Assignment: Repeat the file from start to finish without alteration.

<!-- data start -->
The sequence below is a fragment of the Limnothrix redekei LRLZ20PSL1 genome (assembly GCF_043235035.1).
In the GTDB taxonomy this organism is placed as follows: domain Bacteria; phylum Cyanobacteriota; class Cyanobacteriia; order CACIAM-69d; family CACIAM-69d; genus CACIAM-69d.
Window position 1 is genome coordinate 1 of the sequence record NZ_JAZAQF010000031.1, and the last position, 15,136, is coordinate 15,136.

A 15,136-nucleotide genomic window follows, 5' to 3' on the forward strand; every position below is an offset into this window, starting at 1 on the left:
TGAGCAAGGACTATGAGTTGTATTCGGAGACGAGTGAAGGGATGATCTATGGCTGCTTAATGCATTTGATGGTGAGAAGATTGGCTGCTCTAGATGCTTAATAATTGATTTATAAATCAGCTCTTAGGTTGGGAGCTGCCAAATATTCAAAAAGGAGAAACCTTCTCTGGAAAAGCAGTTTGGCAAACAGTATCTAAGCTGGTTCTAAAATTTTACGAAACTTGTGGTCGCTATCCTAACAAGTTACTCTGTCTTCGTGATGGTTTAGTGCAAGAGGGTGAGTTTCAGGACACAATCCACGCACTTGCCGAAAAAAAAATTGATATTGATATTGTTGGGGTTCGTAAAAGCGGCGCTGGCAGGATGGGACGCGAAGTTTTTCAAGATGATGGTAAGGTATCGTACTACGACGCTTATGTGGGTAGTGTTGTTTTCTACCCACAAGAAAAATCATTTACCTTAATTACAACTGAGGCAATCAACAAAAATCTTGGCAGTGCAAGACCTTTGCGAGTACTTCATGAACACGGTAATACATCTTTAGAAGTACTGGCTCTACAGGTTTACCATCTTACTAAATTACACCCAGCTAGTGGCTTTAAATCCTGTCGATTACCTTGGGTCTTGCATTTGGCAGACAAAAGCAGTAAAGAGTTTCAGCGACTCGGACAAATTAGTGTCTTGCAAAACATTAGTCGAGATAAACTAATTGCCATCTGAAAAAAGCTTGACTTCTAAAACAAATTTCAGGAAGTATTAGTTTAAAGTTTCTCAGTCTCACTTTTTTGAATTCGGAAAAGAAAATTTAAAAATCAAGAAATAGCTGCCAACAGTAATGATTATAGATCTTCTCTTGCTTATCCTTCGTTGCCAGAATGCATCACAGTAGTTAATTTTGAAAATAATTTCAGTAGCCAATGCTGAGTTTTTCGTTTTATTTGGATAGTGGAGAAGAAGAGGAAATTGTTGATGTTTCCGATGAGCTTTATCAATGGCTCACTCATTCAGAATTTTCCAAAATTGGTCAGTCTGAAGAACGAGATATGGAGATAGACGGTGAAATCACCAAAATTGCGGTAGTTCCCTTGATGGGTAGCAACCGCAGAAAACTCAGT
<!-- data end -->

The sequence below is a fragment of the Limnothrix redekei LRLZ20PSL1 genome (assembly GCF_043235035.1).
In the GTDB taxonomy this organism is placed as follows: domain Bacteria; phylum Cyanobacteriota; class Cyanobacteriia; order CACIAM-69d; family CACIAM-69d; genus CACIAM-69d.
Window position 1 is genome coordinate 1 of the sequence record NZ_JAZAQF010000031.1, and the last position, 15,136, is coordinate 15,136.

A 15,136-nucleotide genomic window follows, 5' to 3' on the forward strand; every position below is an offset into this window, starting at 1 on the left:
TGAGCAAGGACTATGAGTTGTATTCGGAGACGAGTGAAGGGATGATCTATGGCTGCTTAATGCATTTGATGGTGAGAAGATTGGCTGCTCTAGATGCTTAATAATTGATTTATAAATCAGCTCTTAGGTTGGGAGCTGCCAAATATTCAAAAAGGAGAAACCTTCTCTGGAAAAGCAGTTTGGCAAACAGTATCTAAGCTGGTTCTAAAATTTTACGAAACTTGTGGTCGCTATCCTAACAAGTTACTCTGTCTTCGTGATGGTTTAGTGCAAGAGGGTGAGTTTCAGGACACAATCCACGCACTTGCCGAAAAAAAAATTGATATTGATATTGTTGGGGTTCGTAAAAGCGGCGCTGGCAGGATGGGACGCGAAGTTTTTCAAGATGATGGTAAGGTATCGTACTACGACGCTTATGTGGGTAGTGTTGTTTTCTACCCACAAGAAAAATCATTTACCTTAATTACAACTGAGGCAATCAACAAAAATCTTGGCAGTGCAAGACCTTTGCGAGTACTTCATGAACACGGTAATACATCTTTAGAAGTACTGGCTCTACAGGTTTACCATCTTACTAAATTACACCCAGCTAGTGGCTTTAAATCCTGTCGATTACCTTGGGTCTTGCATTTGGCAGACAAAAGCAGTAAAGAGTTTCAGCGACTCGGACAAATTAGTGTCTTGCAAAACATTAGTCGAGATAAACTAATTGCCATCTGAAAAAAGCTTGACTTCTAAAACAAATTTCAGGAAGTATTAGTTTAAAGTTTCTCAGTCTCACTTTTTTGAATTCGGAAAAGAAAATTTAAAAATCAAGAAATAGCTGCCAACAGTAATGATTATAGATCTTCTCTTGCTTATCCTTCGTTGCCAGAATGCATCACAGTAGTTAATTTTGAAAATAATTTCAGTAGCCAATGCTGAGTTTTTCGTTTTATTTGGATAGTGGAGAAGAAGAGGAAATTGTTGATGTTTCCGATGAGCTTTATCAATGGCTCACTCATTCAGAATTTTCCAAAATTGGTCAGTCTGAAGAACGAGATATGGAGATAGACGGTGAAATCACCAAAATTGCGGTAGTTCCCTTGATGGGTAGCAACCGCAGAAAACTCAGT